Calculated Risk is fond of going on about how many homes are "underwater" -- where homeowners owe more on their mortgages than their home is worth. It seems like something we should keep an eye on but I disagree with the conclusions they consistently make stating that these homeowners are likely to default and/or "mail in the keys".
People buy a home for a lot of reasons. One is an attempt to make a smart investment. But, in most cases, that investment is a 20 to 30-year investment, not a 3 to 5-year investment. More importantly, people buy a home to have a place to live! They are not going to simply mail in the keys because their house lost value.
For starters, they often don't even know if the home is worth more than they owe because they don't know how much they owe at any one time. They might know the house has decreased in value but that doesn't mean it's worth less than they owe. And, it also means people have to give up on their dream of home ownership, something many are unwilling to do.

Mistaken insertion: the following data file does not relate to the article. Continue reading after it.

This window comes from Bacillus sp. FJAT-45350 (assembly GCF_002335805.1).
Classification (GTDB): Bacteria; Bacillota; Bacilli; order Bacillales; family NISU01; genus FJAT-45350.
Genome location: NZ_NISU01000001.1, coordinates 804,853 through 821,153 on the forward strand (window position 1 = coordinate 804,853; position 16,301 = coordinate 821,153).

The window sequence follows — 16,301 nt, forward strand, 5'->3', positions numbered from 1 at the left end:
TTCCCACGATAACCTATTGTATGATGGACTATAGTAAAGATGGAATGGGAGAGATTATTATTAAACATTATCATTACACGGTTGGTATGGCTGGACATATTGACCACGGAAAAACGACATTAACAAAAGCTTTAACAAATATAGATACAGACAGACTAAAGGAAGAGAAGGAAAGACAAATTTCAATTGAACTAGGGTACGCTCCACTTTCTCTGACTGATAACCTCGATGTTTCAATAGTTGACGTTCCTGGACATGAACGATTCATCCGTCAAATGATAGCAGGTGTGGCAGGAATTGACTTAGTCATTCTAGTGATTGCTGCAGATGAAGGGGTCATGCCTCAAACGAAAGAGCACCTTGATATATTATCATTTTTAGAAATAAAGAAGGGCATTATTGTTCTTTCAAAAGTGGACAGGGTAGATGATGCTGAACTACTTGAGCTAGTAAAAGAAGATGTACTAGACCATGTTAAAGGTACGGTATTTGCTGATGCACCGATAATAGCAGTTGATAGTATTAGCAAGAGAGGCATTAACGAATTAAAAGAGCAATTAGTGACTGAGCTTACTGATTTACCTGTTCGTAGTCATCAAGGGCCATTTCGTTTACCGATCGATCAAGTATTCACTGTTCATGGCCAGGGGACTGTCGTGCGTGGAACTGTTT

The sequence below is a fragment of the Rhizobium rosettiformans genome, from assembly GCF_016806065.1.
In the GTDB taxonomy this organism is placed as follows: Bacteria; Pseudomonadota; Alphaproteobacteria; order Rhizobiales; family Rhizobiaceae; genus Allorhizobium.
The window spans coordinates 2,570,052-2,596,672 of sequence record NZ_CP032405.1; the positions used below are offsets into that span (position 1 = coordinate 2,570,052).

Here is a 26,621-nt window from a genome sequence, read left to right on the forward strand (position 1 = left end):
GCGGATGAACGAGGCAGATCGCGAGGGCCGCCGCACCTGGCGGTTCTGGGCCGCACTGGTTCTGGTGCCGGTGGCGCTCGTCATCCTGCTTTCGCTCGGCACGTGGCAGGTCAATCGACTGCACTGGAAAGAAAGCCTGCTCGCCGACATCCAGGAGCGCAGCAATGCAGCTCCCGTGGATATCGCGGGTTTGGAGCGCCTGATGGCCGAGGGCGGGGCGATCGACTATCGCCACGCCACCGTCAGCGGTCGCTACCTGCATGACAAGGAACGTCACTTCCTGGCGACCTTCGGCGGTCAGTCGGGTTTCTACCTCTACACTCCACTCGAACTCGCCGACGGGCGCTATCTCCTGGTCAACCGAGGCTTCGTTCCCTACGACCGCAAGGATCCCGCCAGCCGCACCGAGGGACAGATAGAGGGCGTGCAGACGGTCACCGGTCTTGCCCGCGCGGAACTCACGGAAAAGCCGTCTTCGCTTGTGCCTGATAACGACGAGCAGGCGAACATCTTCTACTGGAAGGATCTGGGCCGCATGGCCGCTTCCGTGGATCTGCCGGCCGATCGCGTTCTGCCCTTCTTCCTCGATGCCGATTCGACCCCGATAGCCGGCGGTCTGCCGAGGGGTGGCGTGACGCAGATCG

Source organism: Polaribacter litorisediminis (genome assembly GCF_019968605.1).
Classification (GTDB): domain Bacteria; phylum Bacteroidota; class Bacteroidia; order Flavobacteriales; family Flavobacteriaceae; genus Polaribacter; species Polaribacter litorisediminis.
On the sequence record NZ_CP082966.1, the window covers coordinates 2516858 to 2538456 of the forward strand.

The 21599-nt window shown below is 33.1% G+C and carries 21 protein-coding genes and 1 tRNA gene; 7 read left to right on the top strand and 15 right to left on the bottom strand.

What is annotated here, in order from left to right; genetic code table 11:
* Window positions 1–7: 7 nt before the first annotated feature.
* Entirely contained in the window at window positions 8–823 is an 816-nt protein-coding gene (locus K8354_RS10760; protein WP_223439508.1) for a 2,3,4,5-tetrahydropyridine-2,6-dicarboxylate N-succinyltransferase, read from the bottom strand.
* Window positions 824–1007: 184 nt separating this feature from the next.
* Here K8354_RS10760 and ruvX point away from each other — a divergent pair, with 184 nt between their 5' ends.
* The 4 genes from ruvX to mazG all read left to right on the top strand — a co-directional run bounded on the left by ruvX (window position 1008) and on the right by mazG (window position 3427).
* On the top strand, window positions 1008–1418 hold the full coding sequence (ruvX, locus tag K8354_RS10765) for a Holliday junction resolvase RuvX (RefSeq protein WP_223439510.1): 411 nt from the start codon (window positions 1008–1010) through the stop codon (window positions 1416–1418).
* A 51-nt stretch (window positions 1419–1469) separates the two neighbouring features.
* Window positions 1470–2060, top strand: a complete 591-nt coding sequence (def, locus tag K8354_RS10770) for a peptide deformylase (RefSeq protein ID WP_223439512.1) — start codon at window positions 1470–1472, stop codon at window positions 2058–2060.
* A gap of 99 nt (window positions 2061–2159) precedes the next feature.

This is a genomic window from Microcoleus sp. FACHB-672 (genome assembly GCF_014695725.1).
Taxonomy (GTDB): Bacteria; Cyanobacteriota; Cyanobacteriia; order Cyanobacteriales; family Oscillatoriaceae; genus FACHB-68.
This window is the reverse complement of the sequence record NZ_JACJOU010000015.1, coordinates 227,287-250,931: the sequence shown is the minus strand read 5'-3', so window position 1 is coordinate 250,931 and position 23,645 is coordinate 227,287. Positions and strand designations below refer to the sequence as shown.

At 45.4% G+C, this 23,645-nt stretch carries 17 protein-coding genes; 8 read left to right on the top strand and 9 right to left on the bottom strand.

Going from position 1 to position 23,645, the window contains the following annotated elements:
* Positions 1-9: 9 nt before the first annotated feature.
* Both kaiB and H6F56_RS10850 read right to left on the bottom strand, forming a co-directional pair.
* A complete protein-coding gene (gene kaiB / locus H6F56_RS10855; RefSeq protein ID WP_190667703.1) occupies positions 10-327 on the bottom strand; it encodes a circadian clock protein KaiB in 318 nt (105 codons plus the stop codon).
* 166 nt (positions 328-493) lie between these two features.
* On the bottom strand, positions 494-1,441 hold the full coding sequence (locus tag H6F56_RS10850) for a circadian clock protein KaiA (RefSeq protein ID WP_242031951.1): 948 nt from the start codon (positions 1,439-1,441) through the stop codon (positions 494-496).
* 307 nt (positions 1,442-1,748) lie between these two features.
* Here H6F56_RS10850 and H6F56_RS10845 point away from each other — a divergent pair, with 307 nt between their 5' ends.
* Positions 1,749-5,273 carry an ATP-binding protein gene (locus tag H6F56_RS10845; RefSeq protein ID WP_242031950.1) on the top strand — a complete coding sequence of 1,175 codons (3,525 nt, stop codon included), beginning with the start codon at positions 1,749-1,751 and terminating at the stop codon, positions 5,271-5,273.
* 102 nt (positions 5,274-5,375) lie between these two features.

Calculated Risk is a great site, but I think they're taking too many liberties extrapolating on a short-lived, geographically-focused phenomenon. i wonder if there's any historical evidence of folks doing this in past housing busts. If not, then Calculated Risk should consider much more likely factors in defaults such as job losses and catastrophic payments.